Whilst there are a lot of best practices, Magento and WordPress are complicated systems with many 1,000’s of files, and over half a billion lines of code, combine that with your data and customers being completely unique, you need to optimise your site individually.

Getting a Speed & Performance Audit and then prioritise getting the most out of your Lead Generation or Ecommerce Checkout, but make it an ongoing process to keep refining and improving.

4. Think of Page Speed as Customer Satisfaction

We often get the question ‘How fast should my page load?’, and it’s a great question. Should you be aiming for 1 second, 2 seconds, 3 seconds? Should all your customers be under your target?

All good things to consider, and it really does depend on your customers and your customers expectations, as well as things like budget.

  • If your business is 90% a UK business, then set targets for ‘inside the UK’ and ‘International’
  • If your business is 70% mobile devices, segment those users and monitor them separately
  • Segment the ‘types’ of pages, to see if your form pages are slower than they should be

Once you’ve got a good idea of the groups your looking at, see what speed your Converters have, this should give you an idea what you’re looking to achieve. Aim for 80-90% of a segment to achieve its individual target speed.

There is a simple methodology called Apdex, which is an industry open standard that defines a standardised method to report, benchmark and track application performance.

It converts many measurements into one number on a uniform scale of 0-to-1 (0 = no users satisfied, 1 = all users satisfied).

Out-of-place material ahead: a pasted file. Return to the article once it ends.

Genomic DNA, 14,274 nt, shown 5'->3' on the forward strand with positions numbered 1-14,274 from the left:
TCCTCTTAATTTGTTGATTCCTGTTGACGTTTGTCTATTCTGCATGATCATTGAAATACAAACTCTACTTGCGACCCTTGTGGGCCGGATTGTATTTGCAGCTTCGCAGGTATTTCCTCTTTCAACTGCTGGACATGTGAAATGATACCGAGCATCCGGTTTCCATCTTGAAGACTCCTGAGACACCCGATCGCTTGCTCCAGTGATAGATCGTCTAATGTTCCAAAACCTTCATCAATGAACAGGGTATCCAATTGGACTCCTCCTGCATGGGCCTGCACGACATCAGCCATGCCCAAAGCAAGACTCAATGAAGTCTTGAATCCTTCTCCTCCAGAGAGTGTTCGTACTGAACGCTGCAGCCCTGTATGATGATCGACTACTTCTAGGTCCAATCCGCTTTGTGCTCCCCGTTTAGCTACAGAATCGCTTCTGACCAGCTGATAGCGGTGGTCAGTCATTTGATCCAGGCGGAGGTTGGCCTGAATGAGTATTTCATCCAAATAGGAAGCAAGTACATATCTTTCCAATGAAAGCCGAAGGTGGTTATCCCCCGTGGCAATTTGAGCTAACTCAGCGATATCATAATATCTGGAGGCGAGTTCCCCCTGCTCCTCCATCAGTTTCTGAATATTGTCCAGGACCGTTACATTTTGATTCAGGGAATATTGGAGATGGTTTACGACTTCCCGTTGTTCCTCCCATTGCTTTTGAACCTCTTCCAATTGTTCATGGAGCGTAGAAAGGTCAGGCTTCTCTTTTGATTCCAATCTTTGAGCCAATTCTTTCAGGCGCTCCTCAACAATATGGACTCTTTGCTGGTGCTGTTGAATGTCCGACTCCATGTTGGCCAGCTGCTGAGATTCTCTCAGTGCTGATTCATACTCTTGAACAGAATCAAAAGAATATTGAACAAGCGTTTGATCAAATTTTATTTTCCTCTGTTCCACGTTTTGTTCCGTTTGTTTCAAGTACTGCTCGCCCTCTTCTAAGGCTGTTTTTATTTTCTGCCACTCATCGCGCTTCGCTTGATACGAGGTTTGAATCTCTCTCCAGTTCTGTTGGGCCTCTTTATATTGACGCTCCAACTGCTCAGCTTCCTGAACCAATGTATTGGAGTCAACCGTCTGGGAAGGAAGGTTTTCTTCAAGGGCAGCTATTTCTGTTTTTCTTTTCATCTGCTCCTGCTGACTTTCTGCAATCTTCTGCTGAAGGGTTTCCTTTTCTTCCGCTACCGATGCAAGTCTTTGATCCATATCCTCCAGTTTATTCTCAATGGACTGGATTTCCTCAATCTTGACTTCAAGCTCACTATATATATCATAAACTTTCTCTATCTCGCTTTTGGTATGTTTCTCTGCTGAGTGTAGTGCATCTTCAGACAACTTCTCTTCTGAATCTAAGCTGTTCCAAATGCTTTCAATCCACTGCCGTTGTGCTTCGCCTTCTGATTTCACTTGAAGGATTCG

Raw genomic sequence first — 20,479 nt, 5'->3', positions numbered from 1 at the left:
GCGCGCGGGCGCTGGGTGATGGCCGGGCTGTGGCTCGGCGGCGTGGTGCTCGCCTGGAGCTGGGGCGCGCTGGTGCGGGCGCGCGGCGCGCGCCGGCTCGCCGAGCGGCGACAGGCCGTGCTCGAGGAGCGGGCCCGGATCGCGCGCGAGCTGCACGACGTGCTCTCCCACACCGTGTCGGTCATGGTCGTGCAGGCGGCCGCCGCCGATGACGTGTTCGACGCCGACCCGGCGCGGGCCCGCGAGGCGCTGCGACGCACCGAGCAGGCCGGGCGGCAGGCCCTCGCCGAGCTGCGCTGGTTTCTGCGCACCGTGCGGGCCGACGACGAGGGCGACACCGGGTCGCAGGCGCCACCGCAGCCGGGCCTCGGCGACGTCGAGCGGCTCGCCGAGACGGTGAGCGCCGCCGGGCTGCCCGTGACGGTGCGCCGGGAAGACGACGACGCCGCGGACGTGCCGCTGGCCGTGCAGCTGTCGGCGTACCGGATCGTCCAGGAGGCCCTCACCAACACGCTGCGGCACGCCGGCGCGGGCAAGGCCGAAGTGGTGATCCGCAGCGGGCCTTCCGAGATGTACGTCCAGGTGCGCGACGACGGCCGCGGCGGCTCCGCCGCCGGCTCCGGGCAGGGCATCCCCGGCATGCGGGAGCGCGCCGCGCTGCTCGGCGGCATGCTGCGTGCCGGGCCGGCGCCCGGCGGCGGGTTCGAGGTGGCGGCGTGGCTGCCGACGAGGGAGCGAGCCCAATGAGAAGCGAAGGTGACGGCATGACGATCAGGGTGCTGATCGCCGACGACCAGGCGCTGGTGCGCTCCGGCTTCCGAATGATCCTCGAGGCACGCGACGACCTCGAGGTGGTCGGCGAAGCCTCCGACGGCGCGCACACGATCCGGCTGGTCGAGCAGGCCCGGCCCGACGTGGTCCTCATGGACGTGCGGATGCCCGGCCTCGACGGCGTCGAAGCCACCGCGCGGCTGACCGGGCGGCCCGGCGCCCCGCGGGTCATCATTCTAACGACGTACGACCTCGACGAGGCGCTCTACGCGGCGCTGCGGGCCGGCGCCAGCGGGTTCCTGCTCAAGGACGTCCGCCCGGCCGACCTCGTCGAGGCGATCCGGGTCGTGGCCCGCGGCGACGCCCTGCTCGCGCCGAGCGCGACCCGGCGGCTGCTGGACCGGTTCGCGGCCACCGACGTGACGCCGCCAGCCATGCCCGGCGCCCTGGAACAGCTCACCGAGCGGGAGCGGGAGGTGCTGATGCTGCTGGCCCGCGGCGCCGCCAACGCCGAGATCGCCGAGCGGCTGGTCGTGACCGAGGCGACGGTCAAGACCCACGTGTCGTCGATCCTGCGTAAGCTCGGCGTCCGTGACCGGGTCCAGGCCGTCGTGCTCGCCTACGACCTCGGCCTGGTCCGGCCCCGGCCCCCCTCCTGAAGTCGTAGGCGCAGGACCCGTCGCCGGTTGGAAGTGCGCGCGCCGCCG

5. Don’t believe the ‘Silver Bullet’ approach

Silver Bullet approach is something which presumes to provide an immediate solution to a problem, much like ‘waving a magic wand’.

Unfortunately, like many things in this world, these are often too good to be true, and have a quite drastic negative side, that isn’t always apparent at the time.

There are some great examples of this, especially with large enterprise websites which can be quite resource intensive and expensive to run (see below).


CloudFlare is a similar thing to Varnish, except instead of being at a server level, it is a completely separate network that sites in-between your site and your user. Although one of its key points is defending against DDoS attacks, it also boasts to be a lot quicker.

However, this does come at a cost, which a lot of people have run into. You now have an additional point of failure for your website. If CloudFlare goes down, or more likely there is an issue with CloudFlare communicating with your website the user gets an error message like this.